Dutch Rover 2200TC

If everything's in good condition, it shouldn't be a problem I guess? I'd rather have this happening during the bleeding, don't want to bust my brake cylinder when I'm making an emergency stop... :shock:
 
And a job that should be simple just isn't.



Two out of four disconnected, the other two are stuck. Pretty stuck. Been spraying WD40 for a couple of days now, but I'm still wrecking the bolts instead of loosening them. Going to try a small torch if they won't cooporate this weekend!
 
Going to keep that in mind, thanks!

I already tried several tools, including those out of a "metrinch" set. That's a set of tools which fits both types of sizes, metric and UK style. They grip on the middle of the bolt instead of the corners like normal spanners do. Normally that works, but now no use...
 

harveyp6

Well-Known Member
Thijs Leuven said:
including those out of a "metrinch" set. That's a set of tools which fits both types of sizes, metric and UK style.
That just means they don't fit either sizes properly....

Most quality Metric* and Imperial spanners grip the flanks rather than the corners now.

*Not that I would know from experience you understand, it's just something I've heard.....
 
WD 40 is not a releasing agent, it is a water dispersant - that's what the WD stands for. It does that job perfectly well, but to release threads, use a proper penetrating oil.
 
Well, what did in the end was the adjustable spanner out of the original toolkit of my dad's Lotus. Exactly the right angle and enough grip! :)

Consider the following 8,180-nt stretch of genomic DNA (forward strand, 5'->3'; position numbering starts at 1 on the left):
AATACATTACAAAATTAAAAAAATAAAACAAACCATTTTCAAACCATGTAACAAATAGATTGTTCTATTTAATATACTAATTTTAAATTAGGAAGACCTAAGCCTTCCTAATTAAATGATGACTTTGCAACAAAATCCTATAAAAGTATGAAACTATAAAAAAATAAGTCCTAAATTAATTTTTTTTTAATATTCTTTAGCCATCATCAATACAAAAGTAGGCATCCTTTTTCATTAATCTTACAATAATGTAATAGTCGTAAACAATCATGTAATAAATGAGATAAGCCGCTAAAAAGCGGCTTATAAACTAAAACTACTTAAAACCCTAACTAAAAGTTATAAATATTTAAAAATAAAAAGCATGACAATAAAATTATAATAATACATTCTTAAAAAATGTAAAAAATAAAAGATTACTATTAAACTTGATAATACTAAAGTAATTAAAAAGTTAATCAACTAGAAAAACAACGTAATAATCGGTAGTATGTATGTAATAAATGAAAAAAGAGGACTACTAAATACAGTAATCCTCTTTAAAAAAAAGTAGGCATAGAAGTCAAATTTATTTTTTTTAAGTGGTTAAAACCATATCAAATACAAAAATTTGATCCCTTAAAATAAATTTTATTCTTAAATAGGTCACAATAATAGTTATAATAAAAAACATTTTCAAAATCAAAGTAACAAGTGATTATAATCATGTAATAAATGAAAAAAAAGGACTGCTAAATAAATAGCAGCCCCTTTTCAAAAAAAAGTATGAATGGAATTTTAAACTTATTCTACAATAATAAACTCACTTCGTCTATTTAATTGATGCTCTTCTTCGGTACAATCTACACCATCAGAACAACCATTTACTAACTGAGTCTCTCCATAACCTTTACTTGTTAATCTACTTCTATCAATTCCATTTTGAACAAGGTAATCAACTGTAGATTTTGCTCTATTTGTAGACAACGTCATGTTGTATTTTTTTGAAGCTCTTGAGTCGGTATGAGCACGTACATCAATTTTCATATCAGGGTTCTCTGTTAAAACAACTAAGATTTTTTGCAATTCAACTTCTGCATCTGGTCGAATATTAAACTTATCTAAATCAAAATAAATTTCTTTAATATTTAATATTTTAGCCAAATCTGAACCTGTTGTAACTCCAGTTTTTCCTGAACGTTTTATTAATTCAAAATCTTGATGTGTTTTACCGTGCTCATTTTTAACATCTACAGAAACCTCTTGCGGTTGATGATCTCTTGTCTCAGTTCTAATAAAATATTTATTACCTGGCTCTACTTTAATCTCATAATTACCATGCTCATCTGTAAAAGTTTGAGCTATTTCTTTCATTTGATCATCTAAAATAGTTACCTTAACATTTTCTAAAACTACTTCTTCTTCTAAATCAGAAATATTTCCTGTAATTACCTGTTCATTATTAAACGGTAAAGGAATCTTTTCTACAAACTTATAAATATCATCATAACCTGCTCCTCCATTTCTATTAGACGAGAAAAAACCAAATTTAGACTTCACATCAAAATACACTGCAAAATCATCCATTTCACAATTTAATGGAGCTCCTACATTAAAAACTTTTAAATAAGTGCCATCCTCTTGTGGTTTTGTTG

Is this completely apart? There still is something inside the cylinder, but I don't see a way of getting it out easily. I don't see any torn rubbers, but there is some minor wear on the wall of the inside of the cylinder, near the opening...
 

harveyp6

Well-Known Member
With a dual circuit cylinder there should be two pistons, each with their own seals. Get a block of wood and hit the open end of the cylinder directly down on to it and that should shock the other piston into movement.
 
Yep, giving it a good knock on the head worked perfectly! Now everything's out. I can't really see any damaged rubber though, but ofcourse a leak only needs to be very small to cause problems... Any thoughts on this? Just order a rebuild kit and change all the rubbers? Or could the problem have come from something else?
 
Finally I got the rebuild kit for the master cylinder. Fitted all the new seals and put the thing back together. The thing is, when I manually push in the piston it sometimes gets stuck. Giving it an extra push releases it and then it just pops back out again. At least I'm now sure it seals off the cylinder properly... :)

Is this because it's got a brand new seal which is just a lot tighter than the old one? Will the extra pressure supplied by the brake fluid in the system help push it back?
 

harveyp6

Well-Known Member
You're probably pushing the piston far further than it will travel when it's fitted to the car, so the problem won't arise in use (hopefully), so I'd say fit it and test it before getting too worried.